Thinking about summer internship in social enterprise? Want to know how your MBA skills would be applied? Wondering how the experience would meet your goals and interests? Jesse Souweine, Vice President of Careers for the Social Enterprise Club, asked Amira El-Adawi, a 2002 Summer Associate with the Acumen Fund.
Harbus: Tell me a little bit about your background and what brought you to business school.
AE-A: Almost 2 years ago, I realized that my passion for social enterprise was more than just a hobby. After having co-developed one of Egypt’s most popular micro-finance institutions and community development centers, I realized that what I had done was the easiest part of this path. The difficult part was to make this institution sustainable and to scale it up so that we could see the effects of our work on a national level.
What I also realized was that our management did not have the full set of skills to take our organization where we wanted it to go. I chose to attend HBS because it had a strong affinity for Social Enterprise and I was hoping I would learn how more developed NGOs function and grow.
Harbus: Can you describe the organization you worked for and your specific project?
AE-A: Acumen Fund is a new 501(c)3 fund, organized as a set of portfolios. The first is a portfolio focused on health technologies in Africa and South Asia. Acumen recently started a second portfolio to focus on strengthening civil society in Egypt and Pakistan: the “Economic and Civic Enterprise” portfolio.
As an Egyptian with both a financial background and first hand development experience, I was hired to help the COO set-up the “Economic and Civic Enterprise” portfolio and take it to the launching stage. Over a period of ten weeks, I worked at the Acumen Fund headquarters in New York City, defining the new portfolio in relation to the current portfolio and the available competition, identifying the advisory board, and conducting due diligence for the first round of investments. I then spent two weeks doing field research in Cairo to finalize the investment decisions with our selected clients and identify a pipeline of potential future projects.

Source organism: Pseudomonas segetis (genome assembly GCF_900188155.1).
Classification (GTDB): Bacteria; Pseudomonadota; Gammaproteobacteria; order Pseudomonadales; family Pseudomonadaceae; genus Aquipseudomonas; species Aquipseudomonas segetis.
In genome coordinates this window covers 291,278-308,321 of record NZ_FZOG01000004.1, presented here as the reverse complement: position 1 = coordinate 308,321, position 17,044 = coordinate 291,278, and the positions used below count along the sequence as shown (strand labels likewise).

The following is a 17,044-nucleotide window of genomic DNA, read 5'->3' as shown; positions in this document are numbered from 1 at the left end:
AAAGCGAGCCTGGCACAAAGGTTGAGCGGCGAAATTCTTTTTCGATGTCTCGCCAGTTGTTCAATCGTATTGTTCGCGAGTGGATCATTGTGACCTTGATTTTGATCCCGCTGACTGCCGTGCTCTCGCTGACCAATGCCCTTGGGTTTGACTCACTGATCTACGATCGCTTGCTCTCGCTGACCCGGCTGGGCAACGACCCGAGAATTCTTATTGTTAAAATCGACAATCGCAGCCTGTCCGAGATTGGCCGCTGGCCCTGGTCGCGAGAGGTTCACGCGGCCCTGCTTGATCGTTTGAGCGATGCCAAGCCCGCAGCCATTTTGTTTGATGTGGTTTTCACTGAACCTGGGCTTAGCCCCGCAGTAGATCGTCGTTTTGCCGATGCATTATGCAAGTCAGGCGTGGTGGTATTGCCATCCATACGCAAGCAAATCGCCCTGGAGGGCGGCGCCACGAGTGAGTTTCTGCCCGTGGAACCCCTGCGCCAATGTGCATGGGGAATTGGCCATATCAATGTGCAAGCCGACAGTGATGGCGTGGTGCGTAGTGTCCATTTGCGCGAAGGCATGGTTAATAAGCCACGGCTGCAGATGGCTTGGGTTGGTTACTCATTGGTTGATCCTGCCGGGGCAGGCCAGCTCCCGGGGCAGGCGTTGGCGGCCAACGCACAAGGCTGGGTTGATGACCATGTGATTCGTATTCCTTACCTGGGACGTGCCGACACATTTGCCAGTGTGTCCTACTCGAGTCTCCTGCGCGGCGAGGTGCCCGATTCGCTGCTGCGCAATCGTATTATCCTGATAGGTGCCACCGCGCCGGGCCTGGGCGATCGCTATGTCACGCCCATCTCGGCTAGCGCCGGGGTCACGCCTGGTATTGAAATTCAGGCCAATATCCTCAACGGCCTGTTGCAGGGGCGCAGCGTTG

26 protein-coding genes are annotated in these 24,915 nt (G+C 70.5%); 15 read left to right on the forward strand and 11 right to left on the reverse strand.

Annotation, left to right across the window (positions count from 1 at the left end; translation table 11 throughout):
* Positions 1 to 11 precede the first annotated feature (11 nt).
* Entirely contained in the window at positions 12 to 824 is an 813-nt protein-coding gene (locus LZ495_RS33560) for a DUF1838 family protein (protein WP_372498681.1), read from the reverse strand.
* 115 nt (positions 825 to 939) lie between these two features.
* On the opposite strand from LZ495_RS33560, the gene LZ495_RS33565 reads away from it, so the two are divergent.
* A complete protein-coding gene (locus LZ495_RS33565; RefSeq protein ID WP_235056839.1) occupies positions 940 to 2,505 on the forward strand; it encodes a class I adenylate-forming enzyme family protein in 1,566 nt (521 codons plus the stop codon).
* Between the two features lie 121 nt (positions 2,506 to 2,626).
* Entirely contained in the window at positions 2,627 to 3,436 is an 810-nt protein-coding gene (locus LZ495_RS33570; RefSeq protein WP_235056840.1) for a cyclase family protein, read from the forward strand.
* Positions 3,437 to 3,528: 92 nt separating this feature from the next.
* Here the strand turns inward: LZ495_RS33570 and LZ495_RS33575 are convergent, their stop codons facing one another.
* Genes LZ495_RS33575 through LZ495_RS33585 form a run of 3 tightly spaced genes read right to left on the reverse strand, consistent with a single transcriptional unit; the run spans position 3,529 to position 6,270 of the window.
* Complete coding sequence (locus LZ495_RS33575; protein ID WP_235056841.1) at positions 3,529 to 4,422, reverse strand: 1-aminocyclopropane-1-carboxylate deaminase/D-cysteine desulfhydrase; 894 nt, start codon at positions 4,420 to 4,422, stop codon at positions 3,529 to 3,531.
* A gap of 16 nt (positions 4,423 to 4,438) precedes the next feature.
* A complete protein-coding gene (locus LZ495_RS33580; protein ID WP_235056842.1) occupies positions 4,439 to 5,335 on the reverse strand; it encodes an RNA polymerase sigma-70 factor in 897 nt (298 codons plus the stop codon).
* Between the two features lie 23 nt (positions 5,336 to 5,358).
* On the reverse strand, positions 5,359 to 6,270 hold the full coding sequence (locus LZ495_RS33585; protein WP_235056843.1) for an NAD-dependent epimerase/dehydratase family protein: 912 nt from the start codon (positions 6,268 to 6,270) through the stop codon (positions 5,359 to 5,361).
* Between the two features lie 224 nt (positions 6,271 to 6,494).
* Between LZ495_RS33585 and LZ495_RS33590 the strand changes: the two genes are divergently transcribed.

Harbus: How did you apply your HBS skills? And what did you learn?
AE-A: The tasks in the design of the new program ranged from trying to decide what to call the portfolio to writing our first marketing documents, identifying the sectors of civil society to focus on and how we planned to do that. Throughout this process, my strategy and marketing classes at HBS kept creeping back into my mind, as we struggled to choose the right focus for the fund as well as the right positioning relative to competition.
Having worked in corporate finance for six years, I thought I would be mainly drawing on my P&G experience when evaluating and valuing our investment. However, I was quite surprised that as I evaluated the diverse projects, ranging from for-profit manufacturing to a human rights fund to a micro-finance project, I realized that reading all those cases creates a flexible, analytical skill that enables us to identify key levers of each business and employ a unique set of evaluation measures, no matter how different the businesses or fields.
During my first year at business school, I learned plenty. But I still wondered whether what I learned would be applicable in the ‘real world’.
I wondered whether I could actually apply what we learned in LEAD or EM or Strategy to whatever I chose to do post-HBS. This experience has shown me that I definitely can. Moreover, I’ve learned that in the ‘real world’, the ‘soft stuff’ matters as much as running the numbers, if not even more.
Harbus: How did the experience relate to your expectations?
AE-A: My internship created the perfect end to my year of learning and reflection. Not only did I achieve my goal of experiencing first hand how professional NGOs are run, I was lucky enough to do it with a fund that actually works in Egypt, which helped me build a very locally specific set of expertise. Last but not least, I got to work for a group of phenomenal people, who showed me the importance of empowerment, trust and motivation in the workplace. I got to use the expertise I have been building up for six years, apply and nourish the new skills I learned at HBS, as well as learn some new ones-and all of this in the sector, function and region that I want to develop.
I could not have asked for a more suitable place to be this summer!